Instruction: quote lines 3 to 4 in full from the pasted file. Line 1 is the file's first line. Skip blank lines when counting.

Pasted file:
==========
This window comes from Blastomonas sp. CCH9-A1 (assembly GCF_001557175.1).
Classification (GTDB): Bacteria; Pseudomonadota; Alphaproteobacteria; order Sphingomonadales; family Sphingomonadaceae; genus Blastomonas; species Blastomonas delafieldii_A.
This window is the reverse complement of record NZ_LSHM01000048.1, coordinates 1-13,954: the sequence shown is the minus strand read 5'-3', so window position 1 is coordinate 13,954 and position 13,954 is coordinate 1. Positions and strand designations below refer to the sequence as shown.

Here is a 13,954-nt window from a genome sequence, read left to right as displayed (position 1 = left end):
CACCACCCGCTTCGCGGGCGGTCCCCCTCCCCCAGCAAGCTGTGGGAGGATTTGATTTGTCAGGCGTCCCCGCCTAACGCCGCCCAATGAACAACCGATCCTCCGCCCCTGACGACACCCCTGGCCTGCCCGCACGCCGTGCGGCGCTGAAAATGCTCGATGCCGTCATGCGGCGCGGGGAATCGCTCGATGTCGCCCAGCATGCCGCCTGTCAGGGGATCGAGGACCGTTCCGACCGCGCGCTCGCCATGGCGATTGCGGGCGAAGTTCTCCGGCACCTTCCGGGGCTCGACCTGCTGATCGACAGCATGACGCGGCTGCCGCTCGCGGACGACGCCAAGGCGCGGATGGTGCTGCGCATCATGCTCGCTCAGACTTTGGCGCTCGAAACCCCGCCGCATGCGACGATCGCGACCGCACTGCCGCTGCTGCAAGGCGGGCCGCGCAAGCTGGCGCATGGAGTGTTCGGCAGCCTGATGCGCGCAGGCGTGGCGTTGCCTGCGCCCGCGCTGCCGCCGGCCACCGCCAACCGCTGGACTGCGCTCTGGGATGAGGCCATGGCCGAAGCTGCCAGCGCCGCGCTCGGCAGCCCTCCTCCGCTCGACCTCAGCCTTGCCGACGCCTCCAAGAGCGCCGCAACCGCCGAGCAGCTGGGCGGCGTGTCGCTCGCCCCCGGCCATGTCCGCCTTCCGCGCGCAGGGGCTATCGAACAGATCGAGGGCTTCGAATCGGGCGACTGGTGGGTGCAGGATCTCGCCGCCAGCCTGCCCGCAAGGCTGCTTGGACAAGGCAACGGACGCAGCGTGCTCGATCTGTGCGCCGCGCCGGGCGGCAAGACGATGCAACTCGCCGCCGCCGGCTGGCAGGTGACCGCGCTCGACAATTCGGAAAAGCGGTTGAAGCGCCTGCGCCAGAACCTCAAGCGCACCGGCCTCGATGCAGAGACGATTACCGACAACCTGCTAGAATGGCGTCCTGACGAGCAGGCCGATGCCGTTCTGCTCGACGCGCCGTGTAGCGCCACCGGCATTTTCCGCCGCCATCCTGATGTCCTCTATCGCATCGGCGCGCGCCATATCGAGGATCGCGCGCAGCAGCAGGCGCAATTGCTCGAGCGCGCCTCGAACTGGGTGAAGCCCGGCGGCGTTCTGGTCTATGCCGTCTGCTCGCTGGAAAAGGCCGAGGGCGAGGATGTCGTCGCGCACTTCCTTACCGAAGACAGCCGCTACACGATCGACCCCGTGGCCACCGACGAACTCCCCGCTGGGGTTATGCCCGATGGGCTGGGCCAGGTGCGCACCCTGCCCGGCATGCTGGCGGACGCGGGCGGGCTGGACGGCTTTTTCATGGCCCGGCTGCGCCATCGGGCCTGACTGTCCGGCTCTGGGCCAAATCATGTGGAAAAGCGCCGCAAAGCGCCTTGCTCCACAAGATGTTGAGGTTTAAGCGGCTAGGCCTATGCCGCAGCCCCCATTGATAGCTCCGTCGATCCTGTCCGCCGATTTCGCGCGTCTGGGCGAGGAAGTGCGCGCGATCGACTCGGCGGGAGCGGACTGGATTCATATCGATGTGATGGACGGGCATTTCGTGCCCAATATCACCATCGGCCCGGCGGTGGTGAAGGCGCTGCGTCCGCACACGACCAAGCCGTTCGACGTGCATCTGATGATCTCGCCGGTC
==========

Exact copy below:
This window is the reverse complement of record NZ_LSHM01000048.1, coordinates 1-13,954: the sequence shown is the minus strand read 5'-3', so window position 1 is coordinate 13,954 and position 13,954 is coordinate 1. Positions and strand designations below refer to the sequence as shown.

Here is a 13,954-nt window from a genome sequence, read left to right as displayed (position 1 = left end):